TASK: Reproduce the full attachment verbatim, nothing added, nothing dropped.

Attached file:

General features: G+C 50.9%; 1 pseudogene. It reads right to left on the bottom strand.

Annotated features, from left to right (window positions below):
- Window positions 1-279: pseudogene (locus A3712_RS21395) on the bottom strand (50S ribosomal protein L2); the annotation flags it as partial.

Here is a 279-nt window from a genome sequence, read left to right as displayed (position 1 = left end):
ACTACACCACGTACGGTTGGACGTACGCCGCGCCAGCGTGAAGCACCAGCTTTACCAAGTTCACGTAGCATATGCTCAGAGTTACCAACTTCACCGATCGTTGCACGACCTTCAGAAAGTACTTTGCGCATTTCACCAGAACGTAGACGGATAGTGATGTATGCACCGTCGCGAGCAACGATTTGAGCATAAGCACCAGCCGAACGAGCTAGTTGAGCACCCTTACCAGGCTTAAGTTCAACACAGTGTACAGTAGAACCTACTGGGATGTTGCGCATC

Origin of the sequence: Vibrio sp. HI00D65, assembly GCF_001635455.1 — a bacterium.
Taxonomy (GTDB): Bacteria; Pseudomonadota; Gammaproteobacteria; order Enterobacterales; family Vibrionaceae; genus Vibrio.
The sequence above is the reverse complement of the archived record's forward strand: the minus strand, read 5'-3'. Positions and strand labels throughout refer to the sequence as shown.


General features: G+C 50.9%; 1 pseudogene. It reads right to left on the bottom strand.

Annotated features, from left to right (window positions below):
- Window positions 1-279: pseudogene (locus A3712_RS21395) on the bottom strand (50S ribosomal protein L2); the annotation flags it as partial.

Here is a 279-nt window from a genome sequence, read left to right as displayed (position 1 = left end):
ACTACACCACGTACGGTTGGACGTACGCCGCGCCAGCGTGAAGCACCAGCTTTACCAAGTTCACGTAGCATATGCTCAGAGTTACCAACTTCACCGATCGTTGCACGACCTTCAGAAAGTACTTTGCGCATTTCACCAGAACGTAGACGGATAGTGATGTATGCACCGTCGCGAGCAACGATTTGAGCATAAGCACCAGCCGAACGAGCTAGTTGAGCACCCTTACCAGGCTTAAGTTCAACACAGTGTACAGTAGAACCTACTGGGATGTTGCGCATC

Origin of the sequence: Vibrio sp. HI00D65, assembly GCF_001635455.1 — a bacterium.
Taxonomy (GTDB): Bacteria; Pseudomonadota; Gammaproteobacteria; order Enterobacterales; family Vibrionaceae; genus Vibrio.
The sequence above is the reverse complement of the archived record's forward strand: the minus strand, read 5'-3'. Positions and strand labels throughout refer to the sequence as shown.